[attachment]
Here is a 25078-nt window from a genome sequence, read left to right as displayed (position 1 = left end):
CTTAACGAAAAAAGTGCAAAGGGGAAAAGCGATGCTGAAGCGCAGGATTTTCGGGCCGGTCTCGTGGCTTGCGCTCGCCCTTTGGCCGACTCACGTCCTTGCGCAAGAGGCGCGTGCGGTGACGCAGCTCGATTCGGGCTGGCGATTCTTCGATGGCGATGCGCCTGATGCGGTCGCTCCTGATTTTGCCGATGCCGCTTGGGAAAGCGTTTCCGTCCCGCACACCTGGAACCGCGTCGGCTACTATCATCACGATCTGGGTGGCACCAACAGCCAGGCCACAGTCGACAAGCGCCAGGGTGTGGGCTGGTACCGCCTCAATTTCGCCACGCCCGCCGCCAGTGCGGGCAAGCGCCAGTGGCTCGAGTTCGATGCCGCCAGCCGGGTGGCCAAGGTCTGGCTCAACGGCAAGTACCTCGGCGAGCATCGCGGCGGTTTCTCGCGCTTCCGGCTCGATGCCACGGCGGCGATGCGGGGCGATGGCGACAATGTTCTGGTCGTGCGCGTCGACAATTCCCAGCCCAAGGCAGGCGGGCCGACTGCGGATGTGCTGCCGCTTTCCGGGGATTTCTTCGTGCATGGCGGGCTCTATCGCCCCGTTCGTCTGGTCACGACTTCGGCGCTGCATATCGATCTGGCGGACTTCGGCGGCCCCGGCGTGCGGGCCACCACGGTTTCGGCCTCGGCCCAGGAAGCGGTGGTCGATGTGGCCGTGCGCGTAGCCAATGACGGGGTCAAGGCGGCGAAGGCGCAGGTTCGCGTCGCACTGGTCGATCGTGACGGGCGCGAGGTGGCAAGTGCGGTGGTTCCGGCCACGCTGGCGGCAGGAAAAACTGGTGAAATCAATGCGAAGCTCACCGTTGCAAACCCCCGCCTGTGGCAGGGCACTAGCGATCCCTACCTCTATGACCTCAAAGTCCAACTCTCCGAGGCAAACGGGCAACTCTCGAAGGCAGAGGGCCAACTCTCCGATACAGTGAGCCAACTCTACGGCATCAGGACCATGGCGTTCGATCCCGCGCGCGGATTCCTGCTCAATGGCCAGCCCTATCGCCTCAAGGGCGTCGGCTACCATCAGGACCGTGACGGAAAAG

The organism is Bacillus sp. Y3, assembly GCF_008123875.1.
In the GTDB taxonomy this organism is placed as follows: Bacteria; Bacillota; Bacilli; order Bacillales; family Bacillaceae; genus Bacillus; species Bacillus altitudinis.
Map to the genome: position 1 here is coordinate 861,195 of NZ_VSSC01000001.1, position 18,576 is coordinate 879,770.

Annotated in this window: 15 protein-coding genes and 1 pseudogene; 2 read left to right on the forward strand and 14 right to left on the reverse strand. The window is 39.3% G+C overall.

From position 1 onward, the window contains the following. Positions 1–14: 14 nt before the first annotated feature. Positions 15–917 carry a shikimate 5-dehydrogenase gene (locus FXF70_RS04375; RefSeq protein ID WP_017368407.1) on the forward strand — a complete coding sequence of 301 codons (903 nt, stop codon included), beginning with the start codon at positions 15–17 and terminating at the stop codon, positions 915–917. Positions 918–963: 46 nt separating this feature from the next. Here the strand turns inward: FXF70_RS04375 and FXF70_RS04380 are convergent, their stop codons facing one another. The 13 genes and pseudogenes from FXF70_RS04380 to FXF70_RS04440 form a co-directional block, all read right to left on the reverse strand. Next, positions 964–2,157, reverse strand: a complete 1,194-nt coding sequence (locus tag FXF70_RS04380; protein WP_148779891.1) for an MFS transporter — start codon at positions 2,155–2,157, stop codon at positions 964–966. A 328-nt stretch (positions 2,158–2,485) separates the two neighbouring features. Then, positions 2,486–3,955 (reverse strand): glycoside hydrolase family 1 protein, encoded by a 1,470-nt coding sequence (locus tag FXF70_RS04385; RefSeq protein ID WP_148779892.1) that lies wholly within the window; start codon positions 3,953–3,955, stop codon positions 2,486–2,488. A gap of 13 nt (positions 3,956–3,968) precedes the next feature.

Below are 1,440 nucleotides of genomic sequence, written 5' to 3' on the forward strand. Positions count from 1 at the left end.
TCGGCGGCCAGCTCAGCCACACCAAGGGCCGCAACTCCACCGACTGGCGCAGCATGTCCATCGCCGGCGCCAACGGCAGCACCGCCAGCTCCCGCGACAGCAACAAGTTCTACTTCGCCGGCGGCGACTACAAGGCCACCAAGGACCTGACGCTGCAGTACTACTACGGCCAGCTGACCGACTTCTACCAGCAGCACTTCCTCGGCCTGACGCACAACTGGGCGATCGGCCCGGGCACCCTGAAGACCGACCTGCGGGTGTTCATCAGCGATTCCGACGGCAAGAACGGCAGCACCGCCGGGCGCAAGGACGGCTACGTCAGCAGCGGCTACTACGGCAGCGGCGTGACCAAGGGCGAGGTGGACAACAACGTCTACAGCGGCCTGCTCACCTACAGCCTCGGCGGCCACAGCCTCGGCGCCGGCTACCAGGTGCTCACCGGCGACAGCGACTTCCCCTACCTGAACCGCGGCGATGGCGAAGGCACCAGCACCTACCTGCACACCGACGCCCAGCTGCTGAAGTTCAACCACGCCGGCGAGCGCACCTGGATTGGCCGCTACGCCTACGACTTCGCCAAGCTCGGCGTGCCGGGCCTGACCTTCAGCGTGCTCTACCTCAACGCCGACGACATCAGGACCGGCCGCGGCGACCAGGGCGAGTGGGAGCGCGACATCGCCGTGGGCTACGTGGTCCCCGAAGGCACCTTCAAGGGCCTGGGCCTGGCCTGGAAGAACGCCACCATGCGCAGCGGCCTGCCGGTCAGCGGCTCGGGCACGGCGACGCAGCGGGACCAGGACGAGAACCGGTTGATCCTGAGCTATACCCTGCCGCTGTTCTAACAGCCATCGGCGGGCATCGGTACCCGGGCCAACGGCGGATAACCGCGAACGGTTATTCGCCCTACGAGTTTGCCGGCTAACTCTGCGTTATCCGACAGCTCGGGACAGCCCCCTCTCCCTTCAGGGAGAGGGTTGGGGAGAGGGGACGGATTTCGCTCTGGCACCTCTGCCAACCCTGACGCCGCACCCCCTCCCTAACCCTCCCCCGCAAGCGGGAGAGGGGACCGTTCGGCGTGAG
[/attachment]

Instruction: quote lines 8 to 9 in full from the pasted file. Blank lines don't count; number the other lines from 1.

Below are 1,440 nucleotides of genomic sequence, written 5' to 3' on the forward strand. Positions count from 1 at the left end.
TCGGCGGCCAGCTCAGCCACACCAAGGGCCGCAACTCCACCGACTGGCGCAGCATGTCCATCGCCGGCGCCAACGGCAGCACCGCCAGCTCCCGCGACAGCAACAAGTTCTACTTCGCCGGCGGCGACTACAAGGCCACCAAGGACCTGACGCTGCAGTACTACTACGGCCAGCTGACCGACTTCTACCAGCAGCACTTCCTCGGCCTGACGCACAACTGGGCGATCGGCCCGGGCACCCTGAAGACCGACCTGCGGGTGTTCATCAGCGATTCCGACGGCAAGAACGGCAGCACCGCCGGGCGCAAGGACGGCTACGTCAGCAGCGGCTACTACGGCAGCGGCGTGACCAAGGGCGAGGTGGACAACAACGTCTACAGCGGCCTGCTCACCTACAGCCTCGGCGGCCACAGCCTCGGCGCCGGCTACCAGGTGCTCACCGGCGACAGCGACTTCCCCTACCTGAACCGCGGCGATGGCGAAGGCACCAGCACCTACCTGCACACCGACGCCCAGCTGCTGAAGTTCAACCACGCCGGCGAGCGCACCTGGATTGGCCGCTACGCCTACGACTTCGCCAAGCTCGGCGTGCCGGGCCTGACCTTCAGCGTGCTCTACCTCAACGCCGACGACATCAGGACCGGCCGCGGCGACCAGGGCGAGTGGGAGCGCGACATCGCCGTGGGCTACGTGGTCCCCGAAGGCACCTTCAAGGGCCTGGGCCTGGCCTGGAAGAACGCCACCATGCGCAGCGGCCTGCCGGTCAGCGGCTCGGGCACGGCGACGCAGCGGGACCAGGACGAGAACCGGTTGATCCTGAGCTATACCCTGCCGCTGTTCTAACAGCCATCGGCGGGCATCGGTACCCGGGCCAACGGCGGATAACCGCGAACGGTTATTCGCCCTACGAGTTTGCCGGCTAACTCTGCGTTATCCGACAGCTCGGGACAGCCCCCTCTCCCTTCAGGGAGAGGGTTGGGGAGAGGGGACGGATTTCGCTCTGGCACCTCTGCCAACCCTGACGCCGCACCCCCTCCCTAACCCTCCCCCGCAAGCGGGAGAGGGGACCGTTCGGCGTGAG